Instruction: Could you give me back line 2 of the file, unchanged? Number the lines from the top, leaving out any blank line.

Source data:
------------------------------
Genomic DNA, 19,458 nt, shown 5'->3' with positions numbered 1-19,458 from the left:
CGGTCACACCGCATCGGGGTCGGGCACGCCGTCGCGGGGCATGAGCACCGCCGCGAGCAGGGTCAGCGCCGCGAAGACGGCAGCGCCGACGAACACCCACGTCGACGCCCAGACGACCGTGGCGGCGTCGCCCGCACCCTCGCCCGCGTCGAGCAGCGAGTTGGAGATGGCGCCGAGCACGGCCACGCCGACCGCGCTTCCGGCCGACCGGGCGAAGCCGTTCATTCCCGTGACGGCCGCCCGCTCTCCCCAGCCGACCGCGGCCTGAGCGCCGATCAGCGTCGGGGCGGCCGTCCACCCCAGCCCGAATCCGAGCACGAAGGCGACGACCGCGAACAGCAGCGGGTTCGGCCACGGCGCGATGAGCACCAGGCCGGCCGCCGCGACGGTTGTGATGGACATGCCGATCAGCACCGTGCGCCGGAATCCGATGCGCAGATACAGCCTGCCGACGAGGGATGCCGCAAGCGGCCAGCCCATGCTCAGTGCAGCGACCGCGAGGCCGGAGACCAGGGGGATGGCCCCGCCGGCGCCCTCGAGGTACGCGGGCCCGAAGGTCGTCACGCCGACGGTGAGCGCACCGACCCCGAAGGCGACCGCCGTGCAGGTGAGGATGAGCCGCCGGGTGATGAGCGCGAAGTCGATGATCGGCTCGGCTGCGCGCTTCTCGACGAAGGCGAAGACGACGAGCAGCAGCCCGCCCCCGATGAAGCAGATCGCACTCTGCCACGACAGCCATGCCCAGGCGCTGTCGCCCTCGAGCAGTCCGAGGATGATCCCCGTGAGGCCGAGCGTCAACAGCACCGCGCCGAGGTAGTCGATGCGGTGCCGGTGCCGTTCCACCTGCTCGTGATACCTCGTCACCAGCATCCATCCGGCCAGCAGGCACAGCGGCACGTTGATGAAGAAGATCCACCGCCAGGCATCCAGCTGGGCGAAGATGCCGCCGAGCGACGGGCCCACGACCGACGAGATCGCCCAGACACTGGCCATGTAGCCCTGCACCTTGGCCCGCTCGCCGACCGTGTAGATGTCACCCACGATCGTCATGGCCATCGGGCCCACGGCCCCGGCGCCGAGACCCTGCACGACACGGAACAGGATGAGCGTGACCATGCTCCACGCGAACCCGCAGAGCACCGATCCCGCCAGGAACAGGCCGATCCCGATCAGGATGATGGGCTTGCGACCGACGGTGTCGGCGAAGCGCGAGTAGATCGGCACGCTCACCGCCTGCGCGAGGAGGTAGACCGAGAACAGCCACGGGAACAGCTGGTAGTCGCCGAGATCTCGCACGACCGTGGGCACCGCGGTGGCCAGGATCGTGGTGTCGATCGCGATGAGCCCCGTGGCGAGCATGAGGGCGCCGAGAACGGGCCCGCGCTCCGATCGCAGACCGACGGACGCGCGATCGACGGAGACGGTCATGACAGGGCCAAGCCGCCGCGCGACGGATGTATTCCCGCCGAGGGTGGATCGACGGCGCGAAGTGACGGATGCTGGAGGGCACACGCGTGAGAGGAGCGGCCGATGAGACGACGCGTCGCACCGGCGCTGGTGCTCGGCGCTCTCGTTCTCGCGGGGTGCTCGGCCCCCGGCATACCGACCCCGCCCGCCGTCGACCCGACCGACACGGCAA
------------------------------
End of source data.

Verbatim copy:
CGGTCACACCGCATCGGGGTCGGGCACGCCGTCGCGGGGCATGAGCACCGCCGCGAGCAGGGTCAGCGCCGCGAAGACGGCAGCGCCGACGAACACCCACGTCGACGCCCAGACGACCGTGGCGGCGTCGCCCGCACCCTCGCCCGCGTCGAGCAGCGAGTTGGAGATGGCGCCGAGCACGGCCACGCCGACCGCGCTTCCGGCCGACCGGGCGAAGCCGTTCATTCCCGTGACGGCCGCCCGCTCTCCCCAGCCGACCGCGGCCTGAGCGCCGATCAGCGTCGGGGCGGCCGTCCACCCCAGCCCGAATCCGAGCACGAAGGCGACGACCGCGAACAGCAGCGGGTTCGGCCACGGCGCGATGAGCACCAGGCCGGCCGCCGCGACGGTTGTGATGGACATGCCGATCAGCACCGTGCGCCGGAATCCGATGCGCAGATACAGCCTGCCGACGAGGGATGCCGCAAGCGGCCAGCCCATGCTCAGTGCAGCGACCGCGAGGCCGGAGACCAGGGGGATGGCCCCGCCGGCGCCCTCGAGGTACGCGGGCCCGAAGGTCGTCACGCCGACGGTGAGCGCACCGACCCCGAAGGCGACCGCCGTGCAGGTGAGGATGAGCCGCCGGGTGATGAGCGCGAAGTCGATGATCGGCTCGGCTGCGCGCTTCTCGACGAAGGCGAAGACGACGAGCAGCAGCCCGCCCCCGATGAAGCAGATCGCACTCTGCCACGACAGCCATGCCCAGGCGCTGTCGCCCTCGAGCAGTCCGAGGATGATCCCCGTGAGGCCGAGCGTCAACAGCACCGCGCCGAGGTAGTCGATGCGGTGCCGGTGCCGTTCCACCTGCTCGTGATACCTCGTCACCAGCATCCATCCGGCCAGCAGGCACAGCGGCACGTTGATGAAGAAGATCCACCGCCAGGCATCCAGCTGGGCGAAGATGCCGCCGAGCGACGGGCCCACGACCGACGAGATCGCCCAGACACTGGCCATGTAGCCCTGCACCTTGGCCCGCTCGCCGACCGTGTAGATGTCACCCACGATCGTCATGGCCATCGGGCCCACGGCCCCGGCGCCGAGACCCTGCACGACACGGAACAGGATGAGCGTGACCATGCTCCACGCGAACCCGCAGAGCACCGATCCCGCCAGGAACAGGCCGATCCCGATCAGGATGATGGGCTTGCGACCGACGGTGTCGGCGAAGCGCGAGTAGATCGGCACGCTCACCGCCTGCGCGAGGAGGTAGACCGAGAACAGCCACGGGAACAGCTGGTAGTCGCCGAGATCTCGCACGACCGTGGGCACCGCGGTGGCCAGGATCGTGGTGTCGATCGCGATGAGCCCCGTGGCGAGCATGAGGGCGCCGAGAACGGGCCCGCGCTCCGATCGCAGACCGACGGACGCGCGATCGACGGAGACGGTCATGACAGGGCCAAGCCGCCGCGCGACGGATGTATTCCCGCCGAGGGTGGATCGACGGCGCGAAGTGACGGATGCTGGAGGGCACACGCGTGAGAGGAGCGGCCGATGAGACGACGCGTCGCACCGGCGCTGGTGCTCGGCGCTCTCGTTCTCGCGGGGTGCTCGGCCCCCGGCATACCGACCCCGCCCGCCGTCGACCCGACCGACACGGCAA